Tag Archives: morning walk

One day later

Now that life has been rather stable for a while—we’ve been living in the same house for four years, Eleanor’s in school, and we haven’t had to negotiate burning barricades or tear gas for a little while—I thought I’d take advantage of the calm to undertake a proper rohatsu for the first time in a few years. The Rules: no food after noon, no television or music, no alcohol, and of course no meat, and as much meditation as I could manage in the morning, middle-of-the-day and late night slots.
Well, in a house with a small child, the no television rule meant hiding upstairs sometimes; and Bhāwanā felt obliged to give me huge bowls of broth at dinnertime. Fair enough. Most days I managed to put in two or three hours of meditation, sometimes waking early and sometimes after dinner. Two mornings, my daughter found me asleep across my zafu in some quiet corner of the house.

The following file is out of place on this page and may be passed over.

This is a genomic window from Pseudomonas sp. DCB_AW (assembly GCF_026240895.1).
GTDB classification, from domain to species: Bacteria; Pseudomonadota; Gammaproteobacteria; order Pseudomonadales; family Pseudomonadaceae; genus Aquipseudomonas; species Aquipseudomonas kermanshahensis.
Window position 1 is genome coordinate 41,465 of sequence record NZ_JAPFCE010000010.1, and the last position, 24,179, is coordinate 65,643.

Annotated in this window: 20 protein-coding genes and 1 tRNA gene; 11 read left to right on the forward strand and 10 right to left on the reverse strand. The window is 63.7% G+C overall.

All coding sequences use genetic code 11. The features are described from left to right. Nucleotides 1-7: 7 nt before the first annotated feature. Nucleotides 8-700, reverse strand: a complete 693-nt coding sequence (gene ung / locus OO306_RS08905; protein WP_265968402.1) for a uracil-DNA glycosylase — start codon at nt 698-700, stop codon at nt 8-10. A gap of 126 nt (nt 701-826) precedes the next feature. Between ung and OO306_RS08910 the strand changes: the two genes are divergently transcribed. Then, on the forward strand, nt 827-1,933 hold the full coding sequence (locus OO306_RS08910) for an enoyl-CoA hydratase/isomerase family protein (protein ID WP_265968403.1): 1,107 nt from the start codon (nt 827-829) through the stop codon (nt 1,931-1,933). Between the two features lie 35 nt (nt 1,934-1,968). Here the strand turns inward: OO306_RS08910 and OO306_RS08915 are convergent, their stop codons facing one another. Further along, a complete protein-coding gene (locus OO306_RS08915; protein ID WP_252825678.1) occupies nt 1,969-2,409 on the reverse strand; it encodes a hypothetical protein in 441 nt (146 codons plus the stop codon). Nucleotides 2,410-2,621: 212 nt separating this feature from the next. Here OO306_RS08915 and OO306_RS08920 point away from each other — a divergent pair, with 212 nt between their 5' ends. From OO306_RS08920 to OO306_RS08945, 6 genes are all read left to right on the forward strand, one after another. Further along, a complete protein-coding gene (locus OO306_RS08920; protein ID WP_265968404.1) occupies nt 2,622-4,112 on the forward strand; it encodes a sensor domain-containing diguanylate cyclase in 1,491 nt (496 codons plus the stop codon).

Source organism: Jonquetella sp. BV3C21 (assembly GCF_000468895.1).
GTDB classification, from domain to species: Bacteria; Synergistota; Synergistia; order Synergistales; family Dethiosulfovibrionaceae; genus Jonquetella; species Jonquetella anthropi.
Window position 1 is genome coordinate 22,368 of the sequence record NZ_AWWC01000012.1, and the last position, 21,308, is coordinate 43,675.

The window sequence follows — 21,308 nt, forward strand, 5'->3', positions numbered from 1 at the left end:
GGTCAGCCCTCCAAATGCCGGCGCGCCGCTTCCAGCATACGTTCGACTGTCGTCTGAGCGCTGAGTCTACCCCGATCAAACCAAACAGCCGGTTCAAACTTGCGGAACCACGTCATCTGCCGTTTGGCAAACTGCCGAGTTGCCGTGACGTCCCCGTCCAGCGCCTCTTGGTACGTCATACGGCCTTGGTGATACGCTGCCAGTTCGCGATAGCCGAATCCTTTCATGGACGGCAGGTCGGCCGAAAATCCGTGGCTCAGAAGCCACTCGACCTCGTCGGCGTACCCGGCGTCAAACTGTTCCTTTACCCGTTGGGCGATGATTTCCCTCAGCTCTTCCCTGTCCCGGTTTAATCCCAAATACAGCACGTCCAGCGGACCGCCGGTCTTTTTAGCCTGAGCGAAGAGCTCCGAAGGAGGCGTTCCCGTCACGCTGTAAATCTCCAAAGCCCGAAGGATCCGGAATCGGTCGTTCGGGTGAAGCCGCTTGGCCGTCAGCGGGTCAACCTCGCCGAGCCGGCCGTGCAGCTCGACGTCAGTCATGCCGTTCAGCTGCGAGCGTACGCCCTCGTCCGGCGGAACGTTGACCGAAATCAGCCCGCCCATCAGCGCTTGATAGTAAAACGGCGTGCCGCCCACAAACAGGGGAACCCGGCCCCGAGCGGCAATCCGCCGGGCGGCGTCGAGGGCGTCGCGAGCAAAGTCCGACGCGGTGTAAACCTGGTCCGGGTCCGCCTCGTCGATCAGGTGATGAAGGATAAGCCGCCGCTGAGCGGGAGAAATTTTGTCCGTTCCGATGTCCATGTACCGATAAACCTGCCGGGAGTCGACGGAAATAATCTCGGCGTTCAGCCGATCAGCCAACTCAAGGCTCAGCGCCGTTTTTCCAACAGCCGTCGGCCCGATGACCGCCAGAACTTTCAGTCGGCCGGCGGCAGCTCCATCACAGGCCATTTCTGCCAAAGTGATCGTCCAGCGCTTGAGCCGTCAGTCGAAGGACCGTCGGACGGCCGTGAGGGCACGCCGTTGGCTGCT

As it got closer to the 8th I tried, and failed, to step up the pace. I opened up Chodo Cross’s translation of the Zazengi. I made sure that I went out for long walks or runs every day. Because it’s December in Aberdeen, that meant running in the dark, which I find completely delightful even if I do fall over sometimes. One night I found myself running along the beach at high tide in a raging storm, plowing my way through runoff streams and getting slapped by waves that reached overfar. Sometimes the meditation went luminously well, sometimes it was just marking time. On the last night I found I had to help someone with a crisis rather than sit: well, an education in attachment, I suppose, and perhaps a reason to take robes someday. When I could finally sit I looked at the Zazengi: ‘Great Teacher Bodhidharma sat facing the wall for nine years.’ Then it was over; I woke up on Monday morning, read, and ate breakfast with my family. Nobody I talked to knew about rohatsu; for Bhāwanā’s family the full moon of Vaiṣākh is the important Buddhist holiday, not some Japanese holiday in December. Fair enough.